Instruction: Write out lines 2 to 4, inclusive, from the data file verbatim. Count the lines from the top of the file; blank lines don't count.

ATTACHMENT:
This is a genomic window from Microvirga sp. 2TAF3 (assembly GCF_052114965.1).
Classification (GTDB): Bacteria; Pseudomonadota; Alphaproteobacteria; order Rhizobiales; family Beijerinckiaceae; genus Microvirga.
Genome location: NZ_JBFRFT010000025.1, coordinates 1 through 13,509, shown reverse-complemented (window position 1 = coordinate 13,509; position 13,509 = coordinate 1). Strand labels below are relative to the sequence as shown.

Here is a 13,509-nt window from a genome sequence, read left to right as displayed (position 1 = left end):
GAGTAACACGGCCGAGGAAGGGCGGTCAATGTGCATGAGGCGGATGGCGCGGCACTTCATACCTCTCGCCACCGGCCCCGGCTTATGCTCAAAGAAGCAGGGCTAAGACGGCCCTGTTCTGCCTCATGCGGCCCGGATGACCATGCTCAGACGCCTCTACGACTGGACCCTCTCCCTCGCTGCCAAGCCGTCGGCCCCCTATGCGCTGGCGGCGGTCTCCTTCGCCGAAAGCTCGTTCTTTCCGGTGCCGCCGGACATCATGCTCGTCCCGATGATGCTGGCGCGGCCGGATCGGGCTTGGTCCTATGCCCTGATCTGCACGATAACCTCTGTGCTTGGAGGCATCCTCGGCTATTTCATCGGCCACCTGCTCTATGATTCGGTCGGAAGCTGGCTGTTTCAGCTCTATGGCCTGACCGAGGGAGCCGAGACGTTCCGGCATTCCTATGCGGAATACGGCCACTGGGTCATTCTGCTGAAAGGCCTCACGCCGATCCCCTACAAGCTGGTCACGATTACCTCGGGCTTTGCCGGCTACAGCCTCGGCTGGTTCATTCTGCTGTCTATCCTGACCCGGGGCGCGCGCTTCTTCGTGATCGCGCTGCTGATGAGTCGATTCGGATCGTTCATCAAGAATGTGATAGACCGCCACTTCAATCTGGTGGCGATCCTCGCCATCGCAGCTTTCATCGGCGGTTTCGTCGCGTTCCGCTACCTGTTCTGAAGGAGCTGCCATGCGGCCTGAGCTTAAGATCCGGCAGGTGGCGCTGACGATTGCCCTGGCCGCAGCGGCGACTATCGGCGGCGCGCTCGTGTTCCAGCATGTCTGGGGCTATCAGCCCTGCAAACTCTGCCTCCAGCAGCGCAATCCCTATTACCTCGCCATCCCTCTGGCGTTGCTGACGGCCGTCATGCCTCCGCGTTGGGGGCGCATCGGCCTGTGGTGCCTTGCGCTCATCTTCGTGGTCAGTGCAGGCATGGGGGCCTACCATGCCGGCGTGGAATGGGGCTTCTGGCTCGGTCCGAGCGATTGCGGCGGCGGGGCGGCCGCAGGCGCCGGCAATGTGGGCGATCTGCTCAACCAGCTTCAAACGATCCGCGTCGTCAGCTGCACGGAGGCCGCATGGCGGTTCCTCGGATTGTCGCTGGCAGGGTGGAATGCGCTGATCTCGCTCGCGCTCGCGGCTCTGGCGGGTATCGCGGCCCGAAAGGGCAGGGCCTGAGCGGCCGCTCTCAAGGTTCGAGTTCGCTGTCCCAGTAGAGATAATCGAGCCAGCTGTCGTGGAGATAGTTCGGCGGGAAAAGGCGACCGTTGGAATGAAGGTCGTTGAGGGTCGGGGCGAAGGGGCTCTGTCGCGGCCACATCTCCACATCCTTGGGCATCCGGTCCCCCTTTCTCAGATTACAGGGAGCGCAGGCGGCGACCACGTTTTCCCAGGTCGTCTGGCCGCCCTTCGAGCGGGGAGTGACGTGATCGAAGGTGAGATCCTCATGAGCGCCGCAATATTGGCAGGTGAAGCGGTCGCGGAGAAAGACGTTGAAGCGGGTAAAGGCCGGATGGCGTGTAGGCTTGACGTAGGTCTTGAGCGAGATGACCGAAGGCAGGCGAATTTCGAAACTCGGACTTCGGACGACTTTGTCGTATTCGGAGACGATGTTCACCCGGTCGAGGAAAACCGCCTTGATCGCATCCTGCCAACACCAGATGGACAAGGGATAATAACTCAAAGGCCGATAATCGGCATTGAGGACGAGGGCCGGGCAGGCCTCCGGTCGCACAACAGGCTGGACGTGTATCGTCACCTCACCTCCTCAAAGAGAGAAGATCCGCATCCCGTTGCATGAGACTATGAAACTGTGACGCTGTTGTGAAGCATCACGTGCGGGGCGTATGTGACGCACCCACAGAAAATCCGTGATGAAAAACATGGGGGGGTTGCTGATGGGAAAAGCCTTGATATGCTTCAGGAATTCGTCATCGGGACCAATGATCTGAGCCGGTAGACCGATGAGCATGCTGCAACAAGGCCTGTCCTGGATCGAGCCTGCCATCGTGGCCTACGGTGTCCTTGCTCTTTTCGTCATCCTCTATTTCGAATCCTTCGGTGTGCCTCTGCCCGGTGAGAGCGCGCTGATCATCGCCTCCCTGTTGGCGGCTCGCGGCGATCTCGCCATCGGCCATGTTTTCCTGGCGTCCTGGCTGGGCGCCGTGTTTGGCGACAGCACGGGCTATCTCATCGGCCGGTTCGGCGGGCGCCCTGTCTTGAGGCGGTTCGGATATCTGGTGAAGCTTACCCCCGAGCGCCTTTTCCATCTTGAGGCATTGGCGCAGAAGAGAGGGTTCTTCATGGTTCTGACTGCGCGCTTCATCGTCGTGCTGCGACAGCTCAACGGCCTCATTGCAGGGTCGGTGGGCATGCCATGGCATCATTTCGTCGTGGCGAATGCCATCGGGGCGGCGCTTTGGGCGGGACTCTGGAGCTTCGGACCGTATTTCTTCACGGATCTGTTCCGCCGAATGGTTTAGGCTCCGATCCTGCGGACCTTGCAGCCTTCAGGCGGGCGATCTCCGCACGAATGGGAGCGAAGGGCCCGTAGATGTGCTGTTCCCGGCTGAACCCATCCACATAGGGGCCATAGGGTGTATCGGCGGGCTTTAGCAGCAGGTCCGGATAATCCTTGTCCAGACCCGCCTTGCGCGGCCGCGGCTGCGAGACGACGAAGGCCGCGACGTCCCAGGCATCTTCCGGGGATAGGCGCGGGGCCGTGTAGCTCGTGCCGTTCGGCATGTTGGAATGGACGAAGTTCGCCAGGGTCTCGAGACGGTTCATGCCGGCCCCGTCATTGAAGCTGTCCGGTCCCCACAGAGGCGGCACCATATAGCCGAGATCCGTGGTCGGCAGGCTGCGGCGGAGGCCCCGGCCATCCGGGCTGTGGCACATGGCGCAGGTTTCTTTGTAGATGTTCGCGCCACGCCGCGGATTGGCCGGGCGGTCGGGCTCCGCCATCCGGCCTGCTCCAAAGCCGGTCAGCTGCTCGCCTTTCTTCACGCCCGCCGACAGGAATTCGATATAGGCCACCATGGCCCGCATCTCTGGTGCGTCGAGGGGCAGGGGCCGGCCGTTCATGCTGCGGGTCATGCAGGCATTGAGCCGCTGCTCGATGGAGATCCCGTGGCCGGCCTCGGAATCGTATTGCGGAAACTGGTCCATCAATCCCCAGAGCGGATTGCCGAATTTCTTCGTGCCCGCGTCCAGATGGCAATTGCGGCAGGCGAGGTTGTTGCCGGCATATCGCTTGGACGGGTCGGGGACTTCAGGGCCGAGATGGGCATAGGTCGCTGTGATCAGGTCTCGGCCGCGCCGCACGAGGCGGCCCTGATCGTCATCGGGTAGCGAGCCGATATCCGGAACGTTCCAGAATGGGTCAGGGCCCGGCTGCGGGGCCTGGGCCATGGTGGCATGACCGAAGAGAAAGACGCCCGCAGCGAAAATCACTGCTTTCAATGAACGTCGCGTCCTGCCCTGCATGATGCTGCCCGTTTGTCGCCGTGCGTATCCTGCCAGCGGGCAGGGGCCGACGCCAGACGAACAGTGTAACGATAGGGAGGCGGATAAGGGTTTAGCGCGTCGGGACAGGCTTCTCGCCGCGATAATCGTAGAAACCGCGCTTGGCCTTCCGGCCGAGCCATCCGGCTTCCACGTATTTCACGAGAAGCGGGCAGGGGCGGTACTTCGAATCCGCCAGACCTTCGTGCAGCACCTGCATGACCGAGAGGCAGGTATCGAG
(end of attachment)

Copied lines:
Classification (GTDB): Bacteria; Pseudomonadota; Alphaproteobacteria; order Rhizobiales; family Beijerinckiaceae; genus Microvirga.
Genome location: NZ_JBFRFT010000025.1, coordinates 1 through 13,509, shown reverse-complemented (window position 1 = coordinate 13,509; position 13,509 = coordinate 1). Strand labels below are relative to the sequence as shown.

Here is a 13,509-nt window from a genome sequence, read left to right as displayed (position 1 = left end):